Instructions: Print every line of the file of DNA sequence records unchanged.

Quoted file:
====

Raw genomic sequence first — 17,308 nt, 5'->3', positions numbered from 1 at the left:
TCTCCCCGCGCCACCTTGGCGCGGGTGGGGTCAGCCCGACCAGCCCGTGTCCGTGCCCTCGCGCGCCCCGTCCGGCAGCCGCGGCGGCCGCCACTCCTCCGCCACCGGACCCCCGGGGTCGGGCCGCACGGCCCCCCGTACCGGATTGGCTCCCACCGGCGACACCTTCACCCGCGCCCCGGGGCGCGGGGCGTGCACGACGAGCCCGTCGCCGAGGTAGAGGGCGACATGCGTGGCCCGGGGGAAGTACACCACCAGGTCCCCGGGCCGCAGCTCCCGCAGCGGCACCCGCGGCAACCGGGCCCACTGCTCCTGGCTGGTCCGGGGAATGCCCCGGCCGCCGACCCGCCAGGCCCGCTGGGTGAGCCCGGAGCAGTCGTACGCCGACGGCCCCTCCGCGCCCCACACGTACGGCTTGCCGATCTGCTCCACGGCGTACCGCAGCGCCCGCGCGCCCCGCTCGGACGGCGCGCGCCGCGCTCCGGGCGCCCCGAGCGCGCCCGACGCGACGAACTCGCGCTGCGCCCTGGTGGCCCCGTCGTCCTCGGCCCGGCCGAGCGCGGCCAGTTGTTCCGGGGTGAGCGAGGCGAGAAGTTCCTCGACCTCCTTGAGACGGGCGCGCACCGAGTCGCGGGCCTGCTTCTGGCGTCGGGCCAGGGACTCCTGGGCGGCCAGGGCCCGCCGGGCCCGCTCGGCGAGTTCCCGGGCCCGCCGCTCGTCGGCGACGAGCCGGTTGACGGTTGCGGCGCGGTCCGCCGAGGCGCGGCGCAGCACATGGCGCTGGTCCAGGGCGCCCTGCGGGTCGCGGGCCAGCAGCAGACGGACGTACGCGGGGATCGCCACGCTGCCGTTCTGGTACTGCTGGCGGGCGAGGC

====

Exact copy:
Raw genomic sequence first — 17,308 nt, 5'->3', positions numbered from 1 at the left:
TCTCCCCGCGCCACCTTGGCGCGGGTGGGGTCAGCCCGACCAGCCCGTGTCCGTGCCCTCGCGCGCCCCGTCCGGCAGCCGCGGCGGCCGCCACTCCTCCGCCACCGGACCCCCGGGGTCGGGCCGCACGGCCCCCCGTACCGGATTGGCTCCCACCGGCGACACCTTCACCCGCGCCCCGGGGCGCGGGGCGTGCACGACGAGCCCGTCGCCGAGGTAGAGGGCGACATGCGTGGCCCGGGGGAAGTACACCACCAGGTCCCCGGGCCGCAGCTCCCGCAGCGGCACCCGCGGCAACCGGGCCCACTGCTCCTGGCTGGTCCGGGGAATGCCCCGGCCGCCGACCCGCCAGGCCCGCTGGGTGAGCCCGGAGCAGTCGTACGCCGACGGCCCCTCCGCGCCCCACACGTACGGCTTGCCGATCTGCTCCACGGCGTACCGCAGCGCCCGCGCGCCCCGCTCGGACGGCGCGCGCCGCGCTCCGGGCGCCCCGAGCGCGCCCGACGCGACGAACTCGCGCTGCGCCCTGGTGGCCCCGTCGTCCTCGGCCCGGCCGAGCGCGGCCAGTTGTTCCGGGGTGAGCGAGGCGAGAAGTTCCTCGACCTCCTTGAGACGGGCGCGCACCGAGTCGCGGGCCTGCTTCTGGCGTCGGGCCAGGGACTCCTGGGCGGCCAGGGCCCGCCGGGCCCGCTCGGCGAGTTCCCGGGCCCGCCGCTCGTCGGCGACGAGCCGGTTGACGGTTGCGGCGCGGTCCGCCGAGGCGCGGCGCAGCACATGGCGCTGGTCCAGGGCGCCCTGCGGGTCGCGGGCCAGCAGCAGACGGACGTACGCGGGGATCGCCACGCTGCCGTTCTGGTACTGCTGGCGGGCGAGGC